Assistance sensors for robotics

Roboter der Firma Taurob erkundet brennende Werkstatt.
© Photo Fraunhofer FHR

Robots from the company Taurob investigate a burning workshop.

360° abbildender
© Photo Fraunhofer FHR

360° imaging all-round vision sensor.

Erkundung eines mit Möbeln gefüllten Raumes.
© Photo Fraunhofer FHR

Exploration of a room filled with furniture.

When rescue teams arrive at the scene of an accident, they are often unfamiliar with the site and have no information about the current situation. Radar-based assistance sensors for robots can improve this situation. They provide the rescue teams with a wide variety of information and therefore create a complex image of the accident scene.


What are the application possibilities for radar in the robotics area?

When emergency and rescue teams arrive at the scene of an accident, they have to gather a multitude of information as quickly as possible so as to gain a complete overview of the situation. Each type of incident does, however, require different sensors to assess the situation. A separate robot research area has been set up to address such issues. Fraunhofer FHR contributes radar-based assistance sensors with a broad spectrum of application possibilities.

Due to various combustion processes, a burning laboratory is, for example, quickly filled with smoke with the result that the situation cannot be assessed from a distance. Assessment using robots is an appropriate method of choice. In addition to manual operation on sight, the robotic assistants should, in future, be able to maneuver autonomously and gather the required information independently. Robots that use conventional optical techniques are very limited in their ability to perceive their environment as soot-filled clouds of smoke strongly affect the propagation of the electromagnetic waves in the optical spectrum. The radar-based sensors can generate a variety of information, e.g. a 360° all-round vision or a 3D image of the scene in front of the robot. We are currently addressing both of these themes within the framework of the EU-funded project SmokeBot (Horizon 2020, grant no. 645101).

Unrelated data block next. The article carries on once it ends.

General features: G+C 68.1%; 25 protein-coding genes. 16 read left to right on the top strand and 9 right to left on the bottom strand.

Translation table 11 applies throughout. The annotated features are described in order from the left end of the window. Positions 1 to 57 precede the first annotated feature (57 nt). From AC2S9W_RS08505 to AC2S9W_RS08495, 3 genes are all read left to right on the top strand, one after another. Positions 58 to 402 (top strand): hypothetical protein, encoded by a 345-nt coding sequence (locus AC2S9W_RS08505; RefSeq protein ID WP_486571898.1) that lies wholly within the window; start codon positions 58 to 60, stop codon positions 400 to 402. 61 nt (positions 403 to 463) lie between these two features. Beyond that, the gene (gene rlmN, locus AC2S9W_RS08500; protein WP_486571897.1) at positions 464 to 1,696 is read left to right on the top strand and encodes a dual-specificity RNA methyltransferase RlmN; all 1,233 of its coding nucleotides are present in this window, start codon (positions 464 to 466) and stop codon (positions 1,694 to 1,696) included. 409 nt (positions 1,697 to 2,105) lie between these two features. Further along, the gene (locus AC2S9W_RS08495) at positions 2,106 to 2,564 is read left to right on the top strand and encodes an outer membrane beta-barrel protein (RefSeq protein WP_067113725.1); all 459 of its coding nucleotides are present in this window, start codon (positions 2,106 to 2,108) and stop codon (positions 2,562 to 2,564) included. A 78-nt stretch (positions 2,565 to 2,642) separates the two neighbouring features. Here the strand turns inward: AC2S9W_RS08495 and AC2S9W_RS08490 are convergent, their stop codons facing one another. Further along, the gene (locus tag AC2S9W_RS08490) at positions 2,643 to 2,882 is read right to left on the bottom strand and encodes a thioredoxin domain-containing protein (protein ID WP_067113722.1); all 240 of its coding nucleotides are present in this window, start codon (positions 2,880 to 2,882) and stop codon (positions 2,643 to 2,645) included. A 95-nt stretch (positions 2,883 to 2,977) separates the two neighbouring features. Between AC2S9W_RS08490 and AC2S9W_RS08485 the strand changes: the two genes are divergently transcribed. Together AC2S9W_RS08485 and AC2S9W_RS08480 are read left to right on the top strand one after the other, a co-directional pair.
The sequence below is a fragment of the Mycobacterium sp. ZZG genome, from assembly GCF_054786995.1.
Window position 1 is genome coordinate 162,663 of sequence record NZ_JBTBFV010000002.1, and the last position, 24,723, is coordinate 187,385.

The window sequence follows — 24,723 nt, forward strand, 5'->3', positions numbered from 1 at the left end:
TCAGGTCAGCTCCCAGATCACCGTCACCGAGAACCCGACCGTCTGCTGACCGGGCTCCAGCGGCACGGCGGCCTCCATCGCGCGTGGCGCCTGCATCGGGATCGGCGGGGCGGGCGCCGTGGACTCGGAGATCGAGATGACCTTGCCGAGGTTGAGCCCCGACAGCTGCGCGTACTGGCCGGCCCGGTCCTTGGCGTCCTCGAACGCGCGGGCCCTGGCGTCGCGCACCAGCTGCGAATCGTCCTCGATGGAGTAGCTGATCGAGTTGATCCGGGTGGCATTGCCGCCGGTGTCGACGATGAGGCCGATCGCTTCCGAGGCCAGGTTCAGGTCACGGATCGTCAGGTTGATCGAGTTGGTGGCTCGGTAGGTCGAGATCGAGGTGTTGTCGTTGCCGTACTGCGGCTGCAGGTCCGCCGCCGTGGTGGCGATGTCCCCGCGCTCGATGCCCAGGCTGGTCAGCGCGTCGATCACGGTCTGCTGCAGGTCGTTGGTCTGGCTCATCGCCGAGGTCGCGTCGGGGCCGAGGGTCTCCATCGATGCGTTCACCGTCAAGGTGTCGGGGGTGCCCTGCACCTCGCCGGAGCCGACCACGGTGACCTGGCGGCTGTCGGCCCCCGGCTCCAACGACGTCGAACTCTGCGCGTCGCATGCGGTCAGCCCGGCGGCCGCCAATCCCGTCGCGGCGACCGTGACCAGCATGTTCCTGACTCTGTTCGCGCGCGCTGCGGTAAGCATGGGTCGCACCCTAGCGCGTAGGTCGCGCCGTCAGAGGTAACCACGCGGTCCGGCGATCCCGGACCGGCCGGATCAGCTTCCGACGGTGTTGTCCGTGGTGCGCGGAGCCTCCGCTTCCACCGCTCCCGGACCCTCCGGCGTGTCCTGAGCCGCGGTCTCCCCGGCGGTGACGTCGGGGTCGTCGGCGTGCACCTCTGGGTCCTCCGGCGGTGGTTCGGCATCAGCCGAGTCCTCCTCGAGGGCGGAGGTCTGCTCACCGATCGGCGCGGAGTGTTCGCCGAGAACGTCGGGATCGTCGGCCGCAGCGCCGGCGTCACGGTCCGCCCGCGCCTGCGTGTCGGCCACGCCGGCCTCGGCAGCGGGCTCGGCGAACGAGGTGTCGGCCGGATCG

Why complicated when it can be easy?

When a customer contacts us with a specific problem, Fraunhofer FHR initiates an analysis process to find the simplest solution to this problem. At the same time, we maintain our focus on excellent result quality both with regard to hardware and image quality and always come up with the optimal and most economic technological solution. In the process, we generate high value added for our customers who, thanks to our solutions, can secure a new and stronger position in the market. We adopt this approach in all of our business units and for all of our core competencies, and these include assistance sensors for robots.

The 360° all-round vision of robotic assistants that are capable of navigating in an unknown environment serve as a good example here. In the case of zero visibility referred to above, navigation can once again be made possible using a simple, radar-based sensor solution. This particular solution takes the form of a real aperture-based FMCW radar at 80 GHz, which rotates continuously with 2.5 rotations per second: here, a 360° cross section, which is capable of recording surrounding objects such as furniture and walls even in restricted visibility, is generated around the robot. The enormous bandwidth of the FMCW radar (25 GHz) also facilitates the high-precision measurement of the contours of objects in the cross section. Thanks to this relatively simple concept, the robot is capable of generating information relating to its direct environment autonomously with a high update in practically all environmental conditions (smoke, fog, rain) and independent of daylight. The focus lies on the creation of a simple solution that facilitates the construction of low-cost 360° all-round vision sensors.

3D MIMO with a compact sensor!

Deliberations on a three-dimensional image which, in addition to navigation, would also allow reconnaissance of the objects at the accident scene and even an inspection of the accident scene itself, necessitate a complex solution. Fast image acquisition is of the essence here, with the result that imaging techniques such as real aperture radar (RAR) and synthetic aperture radar (SAR), which are based on mechanical concepts, can no longer be applied. The logical conclusion is the development of a new technology specifically for this field of application.

Fraunhofer FHR is currently conducting research on a FMCW-MIMO array-based sensor at 120 GHz, which allows a fast and three-dimensional assessment of the situation. We are presently in the evaluation phase of the array topology. Due to the wide range of application possibilities, the future clearly belongs to assistance sensors such as these. In addition to implementation in ground-based robots, these can also be integrated into unmanned flying robots and used to gather information on accident scenes which were previous very difficult or even impossible to access.